Of course routes can’t all be sandbagged. Be it the Yosemite decimal system, weird British E-grades, or the indecipherable UIAA system, the aim should be to give climbers an idea of the difficulty and danger of a route. It’s not all science, though. We use grades to set goals, compare ourselves to others, and quite often as a source of ego gratification. And, for this grade-induced inflated-ego syndrome, there is no better antidote than a good old-fashioned sandbag.

“How hard do you think it is?” I asked Rob Miller 14 years ago in the Yosemite cafeteria. A week before, I had finally freed a wild and proud 40-foot roof called The Gravity Ceiling, a former aid route, at the top of Higher Cathedral Rock. My epic siege prompted me to give it the illustrious grade of 5.13a, a standard-setting Valley grade at the time.

“Well Cedar, I wouldn’t say it was 13a,” Rob said before pausing to push the knife farther into my heart. “I’d call it athletic 12c.”

This brutal and notorious downgrading prompted Mikey Schaefer and James Lucas to call one 5.13 pitch on Schaefer’s Middle Cathedral route Father Time “athletic 12c.” I adjusted my grading scale after that, and while I still occasionally slip into wishful ego grading, it rarely happens these days.

Many climbers argue that sandbagging is dangerous, or just another form of “humble bragging,” a not-so-subtle way of stroking your own ego. Those claims aren’t without merit, but still I profess my love for the sandbag. And it’s not always malicious. Sometimes the climber is just too damn strong and sandbags everyone accidentally, especially when rating a route well below their level. Most 5.14 climbers have a hard time telling between 10a and 10d. Could this lead to risk? Yeah, but this sport is not golf. It’s supposed to be a bit exciting and sometimes dangerous.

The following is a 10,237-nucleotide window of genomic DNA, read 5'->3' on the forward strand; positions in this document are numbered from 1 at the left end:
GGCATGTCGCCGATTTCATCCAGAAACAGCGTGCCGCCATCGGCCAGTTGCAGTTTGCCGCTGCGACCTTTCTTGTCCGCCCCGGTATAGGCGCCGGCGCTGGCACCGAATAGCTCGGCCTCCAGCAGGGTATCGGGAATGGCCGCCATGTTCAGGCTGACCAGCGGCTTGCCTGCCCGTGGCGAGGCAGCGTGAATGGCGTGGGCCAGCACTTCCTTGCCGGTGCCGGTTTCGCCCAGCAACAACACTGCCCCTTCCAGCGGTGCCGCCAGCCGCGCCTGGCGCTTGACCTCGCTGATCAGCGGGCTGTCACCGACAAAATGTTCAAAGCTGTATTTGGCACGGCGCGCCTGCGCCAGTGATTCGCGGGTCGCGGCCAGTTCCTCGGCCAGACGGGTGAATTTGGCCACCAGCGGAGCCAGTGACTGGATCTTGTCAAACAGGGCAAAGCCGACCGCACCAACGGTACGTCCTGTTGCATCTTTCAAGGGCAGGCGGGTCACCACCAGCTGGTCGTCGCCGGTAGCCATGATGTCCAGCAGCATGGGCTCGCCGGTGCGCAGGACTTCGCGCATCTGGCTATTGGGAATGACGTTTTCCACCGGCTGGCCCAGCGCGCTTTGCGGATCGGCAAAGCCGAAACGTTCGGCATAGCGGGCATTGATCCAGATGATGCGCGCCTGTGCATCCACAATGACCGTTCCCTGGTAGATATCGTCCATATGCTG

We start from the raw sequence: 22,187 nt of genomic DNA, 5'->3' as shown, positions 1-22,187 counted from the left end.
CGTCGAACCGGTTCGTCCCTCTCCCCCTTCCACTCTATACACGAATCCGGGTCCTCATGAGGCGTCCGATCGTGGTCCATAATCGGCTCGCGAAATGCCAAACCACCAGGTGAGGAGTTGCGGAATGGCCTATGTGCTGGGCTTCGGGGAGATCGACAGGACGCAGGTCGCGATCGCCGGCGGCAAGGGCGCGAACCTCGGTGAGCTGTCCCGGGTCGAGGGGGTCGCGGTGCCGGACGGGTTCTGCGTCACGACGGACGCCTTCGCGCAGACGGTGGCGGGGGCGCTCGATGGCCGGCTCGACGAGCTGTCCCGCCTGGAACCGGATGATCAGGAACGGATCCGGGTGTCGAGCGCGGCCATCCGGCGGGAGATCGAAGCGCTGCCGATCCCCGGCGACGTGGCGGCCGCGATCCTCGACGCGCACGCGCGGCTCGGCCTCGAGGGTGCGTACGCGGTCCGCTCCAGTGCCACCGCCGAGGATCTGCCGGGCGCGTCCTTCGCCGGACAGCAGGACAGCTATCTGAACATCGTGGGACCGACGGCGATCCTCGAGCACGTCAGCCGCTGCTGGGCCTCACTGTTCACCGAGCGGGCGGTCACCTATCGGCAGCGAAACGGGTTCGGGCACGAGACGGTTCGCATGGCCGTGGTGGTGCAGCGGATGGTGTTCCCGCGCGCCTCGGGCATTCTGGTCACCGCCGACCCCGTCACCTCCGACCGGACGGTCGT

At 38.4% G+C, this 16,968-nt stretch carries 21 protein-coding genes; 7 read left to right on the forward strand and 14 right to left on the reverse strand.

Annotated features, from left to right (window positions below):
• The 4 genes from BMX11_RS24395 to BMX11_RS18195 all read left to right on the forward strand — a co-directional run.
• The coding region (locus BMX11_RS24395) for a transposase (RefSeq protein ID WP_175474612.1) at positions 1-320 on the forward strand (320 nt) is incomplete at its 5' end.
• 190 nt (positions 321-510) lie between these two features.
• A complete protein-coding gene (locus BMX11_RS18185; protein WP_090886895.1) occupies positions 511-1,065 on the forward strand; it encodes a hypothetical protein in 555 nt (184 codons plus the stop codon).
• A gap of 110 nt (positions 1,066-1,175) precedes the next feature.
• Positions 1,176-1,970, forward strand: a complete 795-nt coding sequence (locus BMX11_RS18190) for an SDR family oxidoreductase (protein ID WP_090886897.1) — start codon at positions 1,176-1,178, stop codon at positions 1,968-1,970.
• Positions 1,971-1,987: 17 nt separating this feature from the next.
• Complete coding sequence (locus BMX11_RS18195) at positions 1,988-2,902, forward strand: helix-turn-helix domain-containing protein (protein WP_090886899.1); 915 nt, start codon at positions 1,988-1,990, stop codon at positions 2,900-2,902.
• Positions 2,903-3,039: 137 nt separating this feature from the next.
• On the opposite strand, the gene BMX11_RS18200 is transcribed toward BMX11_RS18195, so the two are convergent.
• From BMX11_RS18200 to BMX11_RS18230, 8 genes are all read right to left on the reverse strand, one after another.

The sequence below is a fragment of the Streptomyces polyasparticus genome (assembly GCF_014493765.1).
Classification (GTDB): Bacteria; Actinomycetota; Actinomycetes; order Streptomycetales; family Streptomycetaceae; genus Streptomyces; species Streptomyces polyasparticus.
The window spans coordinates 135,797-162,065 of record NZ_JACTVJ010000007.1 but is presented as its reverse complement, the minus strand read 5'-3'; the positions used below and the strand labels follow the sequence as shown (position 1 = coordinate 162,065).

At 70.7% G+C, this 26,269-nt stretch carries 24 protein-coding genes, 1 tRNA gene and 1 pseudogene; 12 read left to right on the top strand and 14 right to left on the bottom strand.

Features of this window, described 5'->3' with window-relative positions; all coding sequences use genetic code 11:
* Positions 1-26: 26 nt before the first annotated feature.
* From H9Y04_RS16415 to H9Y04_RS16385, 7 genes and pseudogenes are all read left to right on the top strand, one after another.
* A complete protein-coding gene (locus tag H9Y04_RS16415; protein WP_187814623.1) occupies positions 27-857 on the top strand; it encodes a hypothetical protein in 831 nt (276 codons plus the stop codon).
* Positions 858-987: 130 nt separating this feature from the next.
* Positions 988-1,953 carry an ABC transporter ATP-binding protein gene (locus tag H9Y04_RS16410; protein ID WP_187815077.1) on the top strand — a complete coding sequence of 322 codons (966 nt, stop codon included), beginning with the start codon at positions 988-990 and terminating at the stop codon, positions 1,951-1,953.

Because I want other climbers to experience the surprise and struggle of the sandbag, and the ultimate success that comes from pushing ourselves beyond our perceived limits, I’ve continued the tradition. My latest hobby is routinely sandbagging the routes at my local climbing gym. New routes are graded there by consensus, with each person selecting between three grading options with a checkmark. To do my part, I forge different-looking checks in each box of the lowest grade to insure that the gym remains heinous. I know it’s not much, but it shows that I care and am doing my part to keep everyone honest.

One of the core benefits of sandbagging is that it helps us realize our true potential. Some of my best onsights have happened thanks to a sandbag. A quality sandbag can trick you into realizing that your capabilities are far beyond your expectations. We all need to get sandbagged now and again to grow and become better climbers. That’s why I urge you to sandbag your friends, like Rob Pizem did to us. It’s the right thing to do.